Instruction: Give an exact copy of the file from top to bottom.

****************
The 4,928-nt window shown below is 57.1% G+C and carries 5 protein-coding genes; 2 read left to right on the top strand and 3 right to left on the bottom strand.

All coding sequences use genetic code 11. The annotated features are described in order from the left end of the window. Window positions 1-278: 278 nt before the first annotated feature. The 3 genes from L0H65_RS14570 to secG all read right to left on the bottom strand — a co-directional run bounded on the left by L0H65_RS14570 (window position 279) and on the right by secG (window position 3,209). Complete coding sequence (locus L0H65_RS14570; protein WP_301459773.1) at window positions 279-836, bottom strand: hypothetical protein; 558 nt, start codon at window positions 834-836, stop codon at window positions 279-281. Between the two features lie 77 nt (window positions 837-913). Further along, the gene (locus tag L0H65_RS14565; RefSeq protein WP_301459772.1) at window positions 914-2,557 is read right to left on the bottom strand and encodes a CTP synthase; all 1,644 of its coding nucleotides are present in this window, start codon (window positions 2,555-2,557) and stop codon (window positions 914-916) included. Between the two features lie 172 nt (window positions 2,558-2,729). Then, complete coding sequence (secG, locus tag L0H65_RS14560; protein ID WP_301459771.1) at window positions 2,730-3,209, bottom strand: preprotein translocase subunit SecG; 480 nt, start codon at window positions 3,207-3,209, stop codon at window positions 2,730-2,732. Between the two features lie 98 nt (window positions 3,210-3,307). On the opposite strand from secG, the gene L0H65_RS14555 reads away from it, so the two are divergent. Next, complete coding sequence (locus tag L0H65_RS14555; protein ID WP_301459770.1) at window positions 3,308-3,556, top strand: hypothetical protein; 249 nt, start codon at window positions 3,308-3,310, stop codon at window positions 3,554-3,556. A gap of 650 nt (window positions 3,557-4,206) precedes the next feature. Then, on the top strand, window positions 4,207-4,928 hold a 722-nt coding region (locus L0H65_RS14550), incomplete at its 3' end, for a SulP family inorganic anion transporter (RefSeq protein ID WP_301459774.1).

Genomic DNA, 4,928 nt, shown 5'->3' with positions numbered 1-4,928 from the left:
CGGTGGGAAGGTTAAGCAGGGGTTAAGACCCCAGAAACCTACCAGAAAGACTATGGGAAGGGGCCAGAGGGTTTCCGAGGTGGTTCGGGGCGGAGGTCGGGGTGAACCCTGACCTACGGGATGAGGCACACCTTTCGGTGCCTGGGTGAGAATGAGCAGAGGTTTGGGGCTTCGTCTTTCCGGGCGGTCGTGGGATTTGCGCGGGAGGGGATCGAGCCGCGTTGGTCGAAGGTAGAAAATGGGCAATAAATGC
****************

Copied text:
The 4,928-nt window shown below is 57.1% G+C and carries 5 protein-coding genes; 2 read left to right on the top strand and 3 right to left on the bottom strand.

All coding sequences use genetic code 11. The annotated features are described in order from the left end of the window. Window positions 1-278: 278 nt before the first annotated feature. The 3 genes from L0H65_RS14570 to secG all read right to left on the bottom strand — a co-directional run bounded on the left by L0H65_RS14570 (window position 279) and on the right by secG (window position 3,209). Complete coding sequence (locus L0H65_RS14570; protein WP_301459773.1) at window positions 279-836, bottom strand: hypothetical protein; 558 nt, start codon at window positions 834-836, stop codon at window positions 279-281. Between the two features lie 77 nt (window positions 837-913). Further along, the gene (locus tag L0H65_RS14565; RefSeq protein WP_301459772.1) at window positions 914-2,557 is read right to left on the bottom strand and encodes a CTP synthase; all 1,644 of its coding nucleotides are present in this window, start codon (window positions 2,555-2,557) and stop codon (window positions 914-916) included. Between the two features lie 172 nt (window positions 2,558-2,729). Then, complete coding sequence (secG, locus tag L0H65_RS14560; protein ID WP_301459771.1) at window positions 2,730-3,209, bottom strand: preprotein translocase subunit SecG; 480 nt, start codon at window positions 3,207-3,209, stop codon at window positions 2,730-2,732. Between the two features lie 98 nt (window positions 3,210-3,307). On the opposite strand from secG, the gene L0H65_RS14555 reads away from it, so the two are divergent. Next, complete coding sequence (locus tag L0H65_RS14555; protein ID WP_301459770.1) at window positions 3,308-3,556, top strand: hypothetical protein; 249 nt, start codon at window positions 3,308-3,310, stop codon at window positions 3,554-3,556. A gap of 650 nt (window positions 3,557-4,206) precedes the next feature. Then, on the top strand, window positions 4,207-4,928 hold a 722-nt coding region (locus L0H65_RS14550), incomplete at its 3' end, for a SulP family inorganic anion transporter (RefSeq protein ID WP_301459774.1).

Genomic DNA, 4,928 nt, shown 5'->3' with positions numbered 1-4,928 from the left:
CGGTGGGAAGGTTAAGCAGGGGTTAAGACCCCAGAAACCTACCAGAAAGACTATGGGAAGGGGCCAGAGGGTTTCCGAGGTGGTTCGGGGCGGAGGTCGGGGTGAACCCTGACCTACGGGATGAGGCACACCTTTCGGTGCCTGGGTGAGAATGAGCAGAGGTTTGGGGCTTCGTCTTTCCGGGCGGTCGTGGGATTTGCGCGGGAGGGGATCGAGCCGCGTTGGTCGAAGGTAGAAAATGGGCAATAAATGC